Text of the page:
• Stop work if essential control methods are inadequate or unavailable.
*The heat index is a simple tool and a useful guide for employers making decisions about protecting workers in hot weather. It does not account for certain conditions that contribute additional risk, such as physical exertion. Consider taking the steps at the next highest risk level to protect workers from the added risks posed by:
  • Working in the direct sun (can add up to 15°F to the heat index value)
  • Wearing heavy clothing or protective gear

**Under most circumstances, fluid intake should not exceed 6 cups per hour or 12 quarts per day. This makes it particularly important to reduce work rates, reschedule work, or enforce work/rest schedules.

Emergency Procedures

Immediate action should be taken as soon as a worker is observed or reports any signs or symptoms of heat illness. In the event of an emergency, 911 should be called immediately. Workers and supervisors should both be able to give their current location and a description of symptoms to the 911 dispatcher. First aid should be provided to the worker based on their symptoms.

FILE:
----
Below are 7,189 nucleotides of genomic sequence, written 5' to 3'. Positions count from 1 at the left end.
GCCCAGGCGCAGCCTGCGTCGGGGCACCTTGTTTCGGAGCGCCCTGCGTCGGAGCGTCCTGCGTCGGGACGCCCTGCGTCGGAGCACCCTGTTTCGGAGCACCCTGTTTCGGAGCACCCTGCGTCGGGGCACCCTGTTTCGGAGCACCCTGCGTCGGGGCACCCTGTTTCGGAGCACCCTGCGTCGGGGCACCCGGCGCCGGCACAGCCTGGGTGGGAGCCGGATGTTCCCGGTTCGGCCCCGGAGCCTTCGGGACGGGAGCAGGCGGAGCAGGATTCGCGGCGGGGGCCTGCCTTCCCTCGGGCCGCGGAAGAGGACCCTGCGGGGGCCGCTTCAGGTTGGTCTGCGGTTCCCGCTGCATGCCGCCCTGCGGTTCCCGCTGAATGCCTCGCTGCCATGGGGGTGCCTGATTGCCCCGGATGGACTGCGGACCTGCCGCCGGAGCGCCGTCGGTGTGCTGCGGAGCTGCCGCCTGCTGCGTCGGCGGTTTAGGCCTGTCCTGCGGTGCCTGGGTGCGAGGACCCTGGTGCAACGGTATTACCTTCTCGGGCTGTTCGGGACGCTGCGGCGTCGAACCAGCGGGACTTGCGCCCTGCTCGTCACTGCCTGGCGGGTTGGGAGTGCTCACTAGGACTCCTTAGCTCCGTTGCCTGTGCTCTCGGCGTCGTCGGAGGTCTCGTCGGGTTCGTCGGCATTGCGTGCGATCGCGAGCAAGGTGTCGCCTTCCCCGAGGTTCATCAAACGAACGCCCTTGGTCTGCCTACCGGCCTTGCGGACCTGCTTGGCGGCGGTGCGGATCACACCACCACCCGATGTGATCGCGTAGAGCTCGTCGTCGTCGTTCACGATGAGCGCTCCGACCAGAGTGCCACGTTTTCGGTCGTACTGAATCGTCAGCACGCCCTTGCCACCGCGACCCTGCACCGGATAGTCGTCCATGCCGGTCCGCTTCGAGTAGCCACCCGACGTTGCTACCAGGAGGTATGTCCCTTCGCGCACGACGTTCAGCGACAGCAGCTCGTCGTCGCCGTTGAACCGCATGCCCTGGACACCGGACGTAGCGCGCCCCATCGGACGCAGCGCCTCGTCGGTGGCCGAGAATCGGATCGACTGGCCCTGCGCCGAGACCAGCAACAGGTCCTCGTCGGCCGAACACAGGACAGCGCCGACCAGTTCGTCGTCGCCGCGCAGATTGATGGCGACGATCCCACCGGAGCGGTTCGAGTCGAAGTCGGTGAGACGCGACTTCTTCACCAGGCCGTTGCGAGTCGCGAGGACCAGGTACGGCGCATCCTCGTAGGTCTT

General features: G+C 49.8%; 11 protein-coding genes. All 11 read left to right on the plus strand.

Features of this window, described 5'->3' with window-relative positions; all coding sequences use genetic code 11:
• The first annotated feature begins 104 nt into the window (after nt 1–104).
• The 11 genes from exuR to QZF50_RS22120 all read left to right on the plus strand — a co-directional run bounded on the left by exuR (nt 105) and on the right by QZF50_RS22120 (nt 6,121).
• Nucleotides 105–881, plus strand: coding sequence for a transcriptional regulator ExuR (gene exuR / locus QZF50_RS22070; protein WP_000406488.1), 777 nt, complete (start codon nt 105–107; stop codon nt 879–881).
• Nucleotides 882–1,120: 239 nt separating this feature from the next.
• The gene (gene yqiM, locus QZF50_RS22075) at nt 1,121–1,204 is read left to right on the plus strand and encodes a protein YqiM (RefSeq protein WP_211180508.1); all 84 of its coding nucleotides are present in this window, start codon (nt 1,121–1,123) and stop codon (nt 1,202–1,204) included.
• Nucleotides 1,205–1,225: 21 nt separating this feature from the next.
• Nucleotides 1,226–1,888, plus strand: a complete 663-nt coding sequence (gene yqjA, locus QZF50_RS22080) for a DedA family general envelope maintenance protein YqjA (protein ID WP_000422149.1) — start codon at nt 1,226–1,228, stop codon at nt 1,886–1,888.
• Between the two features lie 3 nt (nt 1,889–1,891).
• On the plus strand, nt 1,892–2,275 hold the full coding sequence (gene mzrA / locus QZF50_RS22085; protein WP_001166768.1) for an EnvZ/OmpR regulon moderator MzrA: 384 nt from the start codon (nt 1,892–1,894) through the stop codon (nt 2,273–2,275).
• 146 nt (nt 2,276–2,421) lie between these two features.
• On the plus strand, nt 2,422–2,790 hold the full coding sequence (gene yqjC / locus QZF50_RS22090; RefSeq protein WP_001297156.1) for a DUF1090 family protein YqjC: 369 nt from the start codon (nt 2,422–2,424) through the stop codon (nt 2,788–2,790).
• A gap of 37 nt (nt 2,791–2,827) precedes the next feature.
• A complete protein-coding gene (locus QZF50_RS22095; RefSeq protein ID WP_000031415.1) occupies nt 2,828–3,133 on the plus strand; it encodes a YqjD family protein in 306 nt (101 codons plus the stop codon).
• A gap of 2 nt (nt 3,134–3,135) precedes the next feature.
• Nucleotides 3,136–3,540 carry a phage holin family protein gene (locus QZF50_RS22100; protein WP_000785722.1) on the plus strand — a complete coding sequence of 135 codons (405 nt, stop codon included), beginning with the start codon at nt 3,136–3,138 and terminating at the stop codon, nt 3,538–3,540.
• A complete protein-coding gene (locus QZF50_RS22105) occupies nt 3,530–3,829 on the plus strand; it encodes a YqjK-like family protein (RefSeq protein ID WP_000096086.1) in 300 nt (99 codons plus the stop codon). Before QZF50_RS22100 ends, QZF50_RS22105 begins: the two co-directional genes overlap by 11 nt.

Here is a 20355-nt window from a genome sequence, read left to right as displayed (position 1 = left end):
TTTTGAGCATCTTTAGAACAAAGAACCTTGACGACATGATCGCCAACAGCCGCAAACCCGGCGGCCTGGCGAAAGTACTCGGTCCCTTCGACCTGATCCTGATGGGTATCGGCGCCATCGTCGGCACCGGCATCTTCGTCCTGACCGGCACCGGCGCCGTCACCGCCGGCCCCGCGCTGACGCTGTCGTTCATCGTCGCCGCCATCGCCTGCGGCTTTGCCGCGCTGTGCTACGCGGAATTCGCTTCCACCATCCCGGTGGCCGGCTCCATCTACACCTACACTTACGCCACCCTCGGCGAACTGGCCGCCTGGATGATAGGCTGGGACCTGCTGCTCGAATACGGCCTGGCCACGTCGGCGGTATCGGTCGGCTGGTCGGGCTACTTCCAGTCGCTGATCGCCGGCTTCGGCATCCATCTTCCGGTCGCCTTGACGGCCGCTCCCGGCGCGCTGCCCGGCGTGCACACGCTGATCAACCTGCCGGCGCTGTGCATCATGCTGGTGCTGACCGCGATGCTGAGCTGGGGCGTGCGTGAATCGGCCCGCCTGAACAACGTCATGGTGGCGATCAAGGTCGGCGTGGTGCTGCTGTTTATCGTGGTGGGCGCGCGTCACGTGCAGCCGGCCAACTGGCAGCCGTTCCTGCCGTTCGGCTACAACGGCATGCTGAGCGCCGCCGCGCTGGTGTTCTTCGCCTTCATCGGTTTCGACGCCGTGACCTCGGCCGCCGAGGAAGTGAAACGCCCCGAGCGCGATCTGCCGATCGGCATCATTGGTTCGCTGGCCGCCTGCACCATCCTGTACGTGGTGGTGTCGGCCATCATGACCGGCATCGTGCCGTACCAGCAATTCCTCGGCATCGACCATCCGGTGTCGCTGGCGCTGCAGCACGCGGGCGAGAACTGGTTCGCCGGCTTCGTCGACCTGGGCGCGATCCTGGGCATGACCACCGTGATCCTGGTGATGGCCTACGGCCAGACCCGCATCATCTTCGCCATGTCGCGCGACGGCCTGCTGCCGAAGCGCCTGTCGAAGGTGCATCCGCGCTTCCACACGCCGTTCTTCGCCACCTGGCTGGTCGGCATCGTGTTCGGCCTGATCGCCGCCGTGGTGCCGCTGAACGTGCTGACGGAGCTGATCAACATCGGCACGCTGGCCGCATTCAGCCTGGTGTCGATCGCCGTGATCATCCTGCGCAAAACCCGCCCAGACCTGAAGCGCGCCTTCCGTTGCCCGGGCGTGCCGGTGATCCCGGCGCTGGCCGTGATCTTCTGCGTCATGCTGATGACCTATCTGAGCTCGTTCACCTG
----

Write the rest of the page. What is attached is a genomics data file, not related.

For heat exhaustion or cramps, workers should be moved to a cool, shaded area and be given plenty of cool water to drink. Tight clothing should be loosened and ice packs can be applied until the worker is feeling better. If heat exhaustion doesn’t improve or worsens after an hour of rest, the worker should seek medical attention.

For heat stroke, call 911 immediately and begin to administer first aid. This includes moving to an air-conditioned area where they can lie down and removing any unnecessary clothing. Cool the body by applying ice packs to the worker’s armpits, groin, back, and neck to get their core body temperature down. Alternatives include wetting the skin while fanning air over the body or immersion in cool water or an ice bath.

Have a Plan

The key to keeping your workers safe and preventing heat-related illnesses from occurring at your construction site is to have a written heat illness prevention program as part of your company’s overall policy.

Looking for more ways to beat the heat this summer? Check out these tips for keeping cool at the construction site.

Work Smart, Be Safe!


About Kendall Jones

Kendall Jones is the Editor in Chief at ConstructConnect. He has been writing about the construction industry for years, covering a wide range of topics from safety and technology to industry news and operating insights.